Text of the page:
Korean Industries Investment Overseas and Likelihood of Investment Reshoring
|Author||Mun Jong-cheol, Cho Hyeon-seung, Koh Dae-yeong||Date||2014.12.29||Page||225|
Bringing off-shore enterprises back to domestic ground has recently gained the attention of policy makers as a tool to promote the manufacturing sector, generate added values and create jobs. Korea is no exception. Interest in back-shoring, or bringing back the enterprises that had already moved their production function abroad resulted in the launch of the Act on Assistance to Korean Off-shore Enterprises in Repatriation. Though this effort is one of the pioneering examples of the institutionalization of the govern ment effort to repatriate off-shore firms, much still remains to be reviewed and revised in the law to achieve its objective more effectively.
The purposes of our research are to review the current government policies to help the firms bring their off-shore productions back and to provide useful policy implications for making improvements in the current institution represented by the Act on Assistance to Korean Off-shore Enterprises in Repatriation. Hence, it is necessary to analyze the factors that determine the returning decision of firms.
We used the following methods to achieve these purposes. First, we reviewed the literature to identify the main reasons that the firms decide to bring their production functions back to their home countries. Then we analyzed the trends and the motivations of foreign direct investments in the manufacturing sectors and surveyed the previous project reports to understand the current economic environment the Korean off-shore enterprises are facing as well as the demand of policy assistance to encourage them to return to Korea. We also conducted empirical analyses using the Business Activity Survey Data from Statistics Korea to estimate which characteristics of a firm affect its back-shoring decision. Finally, we compared the current back-shoring assistance law with other investment promotion acts and foreign cases.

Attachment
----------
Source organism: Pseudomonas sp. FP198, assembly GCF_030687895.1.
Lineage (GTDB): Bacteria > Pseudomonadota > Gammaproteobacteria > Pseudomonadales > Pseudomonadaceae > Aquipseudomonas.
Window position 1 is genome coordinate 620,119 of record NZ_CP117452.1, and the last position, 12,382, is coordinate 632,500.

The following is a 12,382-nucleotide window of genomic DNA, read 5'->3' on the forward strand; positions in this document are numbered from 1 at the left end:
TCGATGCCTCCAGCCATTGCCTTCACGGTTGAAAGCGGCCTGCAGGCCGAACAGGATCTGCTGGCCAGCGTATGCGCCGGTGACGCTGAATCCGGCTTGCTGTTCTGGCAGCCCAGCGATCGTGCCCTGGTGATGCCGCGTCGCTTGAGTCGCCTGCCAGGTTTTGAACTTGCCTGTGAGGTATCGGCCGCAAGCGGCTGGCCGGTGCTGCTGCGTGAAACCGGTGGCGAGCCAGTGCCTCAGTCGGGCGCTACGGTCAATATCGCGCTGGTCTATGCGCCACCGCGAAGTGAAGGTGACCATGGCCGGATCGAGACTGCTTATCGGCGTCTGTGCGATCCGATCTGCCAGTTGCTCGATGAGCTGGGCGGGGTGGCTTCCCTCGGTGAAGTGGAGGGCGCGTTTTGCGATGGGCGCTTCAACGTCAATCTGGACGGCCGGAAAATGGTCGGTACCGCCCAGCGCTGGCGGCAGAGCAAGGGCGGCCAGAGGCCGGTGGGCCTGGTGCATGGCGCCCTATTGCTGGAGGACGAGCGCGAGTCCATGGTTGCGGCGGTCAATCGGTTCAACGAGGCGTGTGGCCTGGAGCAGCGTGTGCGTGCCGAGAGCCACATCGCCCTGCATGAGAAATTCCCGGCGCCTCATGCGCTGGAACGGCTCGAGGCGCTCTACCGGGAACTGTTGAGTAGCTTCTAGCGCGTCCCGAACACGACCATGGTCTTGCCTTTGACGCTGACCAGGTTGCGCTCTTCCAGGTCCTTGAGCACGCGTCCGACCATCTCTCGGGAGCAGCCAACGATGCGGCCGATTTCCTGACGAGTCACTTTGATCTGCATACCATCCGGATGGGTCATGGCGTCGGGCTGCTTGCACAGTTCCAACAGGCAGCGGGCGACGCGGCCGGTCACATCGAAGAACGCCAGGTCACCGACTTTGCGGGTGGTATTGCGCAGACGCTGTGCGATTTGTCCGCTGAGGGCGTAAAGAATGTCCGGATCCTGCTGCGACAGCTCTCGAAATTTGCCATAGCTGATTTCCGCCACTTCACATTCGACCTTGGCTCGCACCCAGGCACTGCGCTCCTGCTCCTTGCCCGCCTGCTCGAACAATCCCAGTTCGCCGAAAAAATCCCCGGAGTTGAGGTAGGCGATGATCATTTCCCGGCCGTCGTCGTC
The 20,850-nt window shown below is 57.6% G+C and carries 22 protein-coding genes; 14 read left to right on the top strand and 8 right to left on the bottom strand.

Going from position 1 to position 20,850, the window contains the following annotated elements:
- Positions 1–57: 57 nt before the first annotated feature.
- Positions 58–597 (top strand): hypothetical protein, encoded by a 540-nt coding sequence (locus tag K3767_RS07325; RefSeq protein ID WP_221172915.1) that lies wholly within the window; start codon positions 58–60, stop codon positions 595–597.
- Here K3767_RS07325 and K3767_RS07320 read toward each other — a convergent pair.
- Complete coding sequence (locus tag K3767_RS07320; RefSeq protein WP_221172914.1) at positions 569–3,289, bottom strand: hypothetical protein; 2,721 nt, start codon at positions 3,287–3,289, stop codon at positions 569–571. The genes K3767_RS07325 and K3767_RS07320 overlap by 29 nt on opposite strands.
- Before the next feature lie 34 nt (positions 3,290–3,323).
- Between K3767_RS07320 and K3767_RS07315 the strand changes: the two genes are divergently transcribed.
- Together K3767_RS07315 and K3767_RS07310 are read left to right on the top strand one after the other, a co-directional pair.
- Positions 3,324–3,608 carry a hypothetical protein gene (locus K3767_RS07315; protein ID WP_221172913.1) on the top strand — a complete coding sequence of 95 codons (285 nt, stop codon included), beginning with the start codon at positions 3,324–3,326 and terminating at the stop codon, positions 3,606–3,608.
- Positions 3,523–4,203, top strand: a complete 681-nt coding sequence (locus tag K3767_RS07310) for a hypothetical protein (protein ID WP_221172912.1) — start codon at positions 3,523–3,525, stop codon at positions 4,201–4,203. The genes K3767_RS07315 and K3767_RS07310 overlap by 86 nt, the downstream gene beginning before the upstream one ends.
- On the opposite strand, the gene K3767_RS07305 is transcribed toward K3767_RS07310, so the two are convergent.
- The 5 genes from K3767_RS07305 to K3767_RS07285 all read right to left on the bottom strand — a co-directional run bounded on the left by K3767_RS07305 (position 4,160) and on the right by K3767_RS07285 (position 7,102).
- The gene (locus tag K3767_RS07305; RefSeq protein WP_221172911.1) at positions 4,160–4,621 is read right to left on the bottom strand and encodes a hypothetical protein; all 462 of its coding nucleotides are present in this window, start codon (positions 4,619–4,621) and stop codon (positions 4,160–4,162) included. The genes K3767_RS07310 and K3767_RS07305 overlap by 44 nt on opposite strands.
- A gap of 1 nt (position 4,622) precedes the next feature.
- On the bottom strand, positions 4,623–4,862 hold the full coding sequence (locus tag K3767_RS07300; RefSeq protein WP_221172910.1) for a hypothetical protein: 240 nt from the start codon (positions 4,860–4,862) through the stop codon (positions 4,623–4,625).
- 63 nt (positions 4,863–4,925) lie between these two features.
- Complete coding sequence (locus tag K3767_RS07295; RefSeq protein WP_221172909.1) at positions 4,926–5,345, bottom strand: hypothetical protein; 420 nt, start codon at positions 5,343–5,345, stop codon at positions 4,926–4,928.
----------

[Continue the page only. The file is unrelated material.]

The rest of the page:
After analyzing the Korean off-shore enterprises and institutions and assessing their possibility to return through various ways, we conclude our study with the following policy suggestions to promote the repatriation and accommodation of the off-shore enterprises and functions. The first is to establish enhanced criteria to select beneficiaries and assess the firms’eligibility to receive policy benefits based on them. The second is find a way to substitute firms’localization demand with domestic operation. The third is to compensate the domestic firms for continuing operations without taking advantage of overseas production. The fourth is to revise the rules to attract so-called anchor firms that can induce the related firms to relocate domestically. The fifth is to protect the relocating firms as well as those which continue to operate abroad. Finally, we suggest simplifying the implementation system and accelerating the process of policy support.